Cancer survivor has much to look forward to

Published 9:19 pm Friday, April 29, 2016

Support system: Jennifer Watley (fourth from left) has relied on the support of her family: husband Wade (second from left) and sons Cole, Carson and Turner. (Contributed photo)

Support system: Jennifer Watley (fourth from left) has relied on the support of her family: husband Wade (second from left) and sons Cole, Carson and Turner. (Contributed photo)

There are exciting things happening in Jennifer Watley’s life.

In the coming months, Watley will experience her son Cole’s graduation from high school; another son, Turner, turning 16; and her husband Wade’s 40th birthday.

“We have some big things going on that I’m just thankful to be here for,” Watley said.

She is thankful because there was fear not so long ago that she would be able to experience these family milestones.

Watley, 38, was diagnosed with Stage 4 melanoma on Feb. 3, 2015, after noticing a swollen lymph node in her groin. There was no spot on the surface of her skin.

“We were just shocked,” Watley said. “You’re overcome with all of these emotions.”

Watley and her husband talked about the diagnosis on the way home and then had to break the news to their three sons.

“I felt like I needed to comfort them,” Watley said. “I prayed and asked God for peace, and he gave me that. That’s what has gotten me through this.”

Watley’s melanoma was not operable because it was so advanced. She left March 1, 2015, for the University of Texas M.D. Anderson Cancer Center in Houston, with the understanding that she would be away from home, and her sons, for at least three months.

“I’ve never been away from my boys for more than five or six days,” she said about the difficulty of leaving home.

Doctors recommended a treatment option that was a clinical trial—a mixture of two immuno-therapy drugs—that had proven effective (a survival rate of 97 percent) in a limited number of cases.

Watley was to have four treatments in the first three months and then more treatments over nine more weeks.

However, after her first treatment on March 6, 2015, Watley began experiencing severe side effects, including a high fever. She would be hospitalized for nine days with pneumonitis.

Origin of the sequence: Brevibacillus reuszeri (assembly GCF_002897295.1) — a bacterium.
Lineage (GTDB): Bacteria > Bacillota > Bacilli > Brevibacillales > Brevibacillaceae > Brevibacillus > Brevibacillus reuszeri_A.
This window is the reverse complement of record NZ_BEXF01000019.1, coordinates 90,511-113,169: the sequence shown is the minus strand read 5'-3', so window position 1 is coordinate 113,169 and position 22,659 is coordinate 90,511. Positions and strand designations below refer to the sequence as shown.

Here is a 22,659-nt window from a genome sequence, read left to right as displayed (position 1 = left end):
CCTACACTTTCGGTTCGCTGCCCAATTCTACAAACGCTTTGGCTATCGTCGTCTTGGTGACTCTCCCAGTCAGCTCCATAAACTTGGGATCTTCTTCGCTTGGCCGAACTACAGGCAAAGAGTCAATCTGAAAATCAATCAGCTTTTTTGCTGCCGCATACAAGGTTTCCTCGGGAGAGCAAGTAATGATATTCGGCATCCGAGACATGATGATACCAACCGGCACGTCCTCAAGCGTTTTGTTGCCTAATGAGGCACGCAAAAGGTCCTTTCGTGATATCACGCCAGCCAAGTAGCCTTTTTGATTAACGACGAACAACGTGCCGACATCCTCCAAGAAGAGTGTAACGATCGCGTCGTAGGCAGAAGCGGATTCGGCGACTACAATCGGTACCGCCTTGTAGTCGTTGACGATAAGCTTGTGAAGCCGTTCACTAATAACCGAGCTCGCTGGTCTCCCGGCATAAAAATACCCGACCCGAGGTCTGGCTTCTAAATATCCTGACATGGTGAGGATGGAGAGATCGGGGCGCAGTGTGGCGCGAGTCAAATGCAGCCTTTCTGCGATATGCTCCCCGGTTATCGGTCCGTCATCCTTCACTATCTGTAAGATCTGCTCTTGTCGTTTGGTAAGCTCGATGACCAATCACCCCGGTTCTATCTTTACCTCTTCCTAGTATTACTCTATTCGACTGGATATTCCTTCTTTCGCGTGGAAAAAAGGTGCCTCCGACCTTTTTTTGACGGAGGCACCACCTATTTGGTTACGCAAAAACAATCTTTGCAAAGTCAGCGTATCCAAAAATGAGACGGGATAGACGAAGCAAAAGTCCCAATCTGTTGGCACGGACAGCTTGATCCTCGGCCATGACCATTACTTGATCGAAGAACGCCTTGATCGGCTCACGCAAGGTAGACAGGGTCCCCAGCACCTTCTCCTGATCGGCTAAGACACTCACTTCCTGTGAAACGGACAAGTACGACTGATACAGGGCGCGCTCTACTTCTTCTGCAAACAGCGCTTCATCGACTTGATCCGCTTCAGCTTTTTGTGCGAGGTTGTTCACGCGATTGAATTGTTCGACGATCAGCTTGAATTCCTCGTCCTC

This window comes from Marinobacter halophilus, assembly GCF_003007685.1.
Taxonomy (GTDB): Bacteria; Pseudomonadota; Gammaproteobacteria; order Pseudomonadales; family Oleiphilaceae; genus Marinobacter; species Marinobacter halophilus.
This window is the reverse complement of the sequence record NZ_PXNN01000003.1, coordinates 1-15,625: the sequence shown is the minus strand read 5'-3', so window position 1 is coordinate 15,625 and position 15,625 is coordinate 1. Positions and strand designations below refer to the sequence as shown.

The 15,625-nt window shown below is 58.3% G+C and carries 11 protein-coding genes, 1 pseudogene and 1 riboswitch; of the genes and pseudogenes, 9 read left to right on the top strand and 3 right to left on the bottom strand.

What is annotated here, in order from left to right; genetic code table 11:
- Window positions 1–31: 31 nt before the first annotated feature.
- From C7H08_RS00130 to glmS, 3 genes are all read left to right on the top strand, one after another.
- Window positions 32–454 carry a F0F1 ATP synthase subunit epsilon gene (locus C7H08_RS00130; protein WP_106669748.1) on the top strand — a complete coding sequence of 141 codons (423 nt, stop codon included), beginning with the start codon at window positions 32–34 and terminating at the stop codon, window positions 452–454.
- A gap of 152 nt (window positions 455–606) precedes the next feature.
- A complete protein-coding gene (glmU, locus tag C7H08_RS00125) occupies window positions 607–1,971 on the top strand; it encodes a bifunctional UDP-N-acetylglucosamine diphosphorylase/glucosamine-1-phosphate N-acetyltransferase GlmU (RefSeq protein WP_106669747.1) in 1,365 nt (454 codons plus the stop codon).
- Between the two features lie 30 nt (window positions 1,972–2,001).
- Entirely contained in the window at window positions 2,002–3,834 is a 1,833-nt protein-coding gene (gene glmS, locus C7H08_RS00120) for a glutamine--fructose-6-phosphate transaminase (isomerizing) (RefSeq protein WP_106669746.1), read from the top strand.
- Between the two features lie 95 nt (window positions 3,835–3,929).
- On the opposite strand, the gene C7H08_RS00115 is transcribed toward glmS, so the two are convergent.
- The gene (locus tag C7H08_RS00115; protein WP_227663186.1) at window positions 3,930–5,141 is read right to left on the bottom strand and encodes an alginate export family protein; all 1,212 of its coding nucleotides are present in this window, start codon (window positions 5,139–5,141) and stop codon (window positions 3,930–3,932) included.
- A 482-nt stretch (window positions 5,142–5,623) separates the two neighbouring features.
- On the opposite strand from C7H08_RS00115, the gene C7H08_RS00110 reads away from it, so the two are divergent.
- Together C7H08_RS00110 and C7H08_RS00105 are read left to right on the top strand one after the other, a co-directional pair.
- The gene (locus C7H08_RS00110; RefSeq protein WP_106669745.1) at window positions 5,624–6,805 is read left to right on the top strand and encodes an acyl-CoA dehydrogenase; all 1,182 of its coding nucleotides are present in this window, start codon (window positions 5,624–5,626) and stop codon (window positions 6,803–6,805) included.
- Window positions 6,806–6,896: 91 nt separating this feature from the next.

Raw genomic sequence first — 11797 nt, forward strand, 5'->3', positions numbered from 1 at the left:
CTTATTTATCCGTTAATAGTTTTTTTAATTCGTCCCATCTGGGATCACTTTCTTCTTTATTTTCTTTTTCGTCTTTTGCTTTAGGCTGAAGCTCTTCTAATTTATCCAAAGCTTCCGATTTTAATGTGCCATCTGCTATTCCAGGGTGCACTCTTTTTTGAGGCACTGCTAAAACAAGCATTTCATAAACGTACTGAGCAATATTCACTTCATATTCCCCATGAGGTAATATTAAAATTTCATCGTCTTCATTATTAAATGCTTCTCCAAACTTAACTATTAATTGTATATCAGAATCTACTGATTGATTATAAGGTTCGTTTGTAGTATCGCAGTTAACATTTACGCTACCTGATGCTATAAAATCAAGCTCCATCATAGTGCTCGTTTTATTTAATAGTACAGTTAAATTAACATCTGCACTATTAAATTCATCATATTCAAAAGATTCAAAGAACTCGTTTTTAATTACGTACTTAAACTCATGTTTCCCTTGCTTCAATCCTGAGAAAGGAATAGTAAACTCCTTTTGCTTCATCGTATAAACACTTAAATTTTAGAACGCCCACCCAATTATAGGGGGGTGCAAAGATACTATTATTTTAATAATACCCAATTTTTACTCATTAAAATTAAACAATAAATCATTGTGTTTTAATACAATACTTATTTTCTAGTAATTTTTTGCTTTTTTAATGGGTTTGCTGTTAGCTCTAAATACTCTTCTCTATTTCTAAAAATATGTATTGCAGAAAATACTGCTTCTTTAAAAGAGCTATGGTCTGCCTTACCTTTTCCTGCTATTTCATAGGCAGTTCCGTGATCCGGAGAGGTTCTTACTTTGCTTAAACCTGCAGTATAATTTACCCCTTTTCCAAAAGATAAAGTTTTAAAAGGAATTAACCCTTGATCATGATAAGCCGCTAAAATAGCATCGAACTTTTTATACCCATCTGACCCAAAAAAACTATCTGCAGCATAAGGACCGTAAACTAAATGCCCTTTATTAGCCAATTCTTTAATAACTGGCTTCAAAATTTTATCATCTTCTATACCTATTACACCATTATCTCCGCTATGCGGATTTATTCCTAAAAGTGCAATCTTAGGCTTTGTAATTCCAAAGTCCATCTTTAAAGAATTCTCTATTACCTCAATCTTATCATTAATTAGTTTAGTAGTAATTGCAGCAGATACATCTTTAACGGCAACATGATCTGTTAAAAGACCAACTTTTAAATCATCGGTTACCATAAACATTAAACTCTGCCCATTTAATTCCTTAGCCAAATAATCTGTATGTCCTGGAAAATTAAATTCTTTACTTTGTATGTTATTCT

Side effects of treatments are graded on a scale that tops out at Grade 5, which is death. Watley’s side effects were Grade 4.

Doctors deemed it too risky to continue with the treatments. Instead, Watley began taking chemotherapy pills. The good news was that she would be able to do so from home.

The side effects of the pills, mainly fever and fatigue, are manageable, she said.

“I can live a normal life except for those few days when I have a fever,” said Watley, who was able to resume work at the Clanton dental office of doctors Hall and Roy.

The weekend Watley returned home was Easter, her husband’s birthday and Cole’s junior prom.

Jennifer Watley was reminded of how much she did not want to miss.

In September, the melanoma was deemed small enough that surgery could be performed to remove it.

“When they got in there, they said pretty much everything was dead,” Watley said. “The treatment had worked.”

Watley returns to Houston every three months for check-ups.

Watley, an Isabella native, has leaned on husband Wade and sons Cole (18), Turner (15) and Carson (12), the three of whom attend Chilton County High School.

Also important has been the support of Watley’s church family and others.

A healing service was held at Clanton First United Methodist Church before Watley left for Houston.

Also, a couple from the church started a GoFundMe account, which helped with expenses related to treatment, traveling and time missed from work.

Wade Watley and a close friend, Jennifer Gardner, have offered invaluable support in the form of researching doctors and treatments.

“There’s no way we could have been able to do that without the support of our family and friends,” Watley said.

Wade Watley’s employer, Southern Company, held a golf tournament to raise money for the couple.

Jennifer Watley said that when she was first diagnosed, she was contacted by the American Cancer Society with information that has helped her through the treatment.

“I’ve tried to keep a positive attitude this whole time,” she said.

Watley was asked to speak about her experience at her church’s Relay For Life healing service. She was hesitant but agreed because she thought it was important for people to hear her story.

Watley will also speak during the Survivor Ceremony at this year’s Relay For Life, scheduled for April 29 at Clanton City Park.

Watley said she draws strength from Philippians 4: 6-7: “Do not be anxious about anything, but in every situation, by prayer and petition, with thanksgiving, present your requests to God. And the peace of God, which transcends all understanding, will guard your hearts and your minds in Christ Jesus.”

“You just take things one day at a time,” Watley said. “I never thought I would be strong enough to handle this. My faith is definitely stronger through this.

“There have been some tough days, but I enjoy life—even more than before. I don’t take anything for granted.”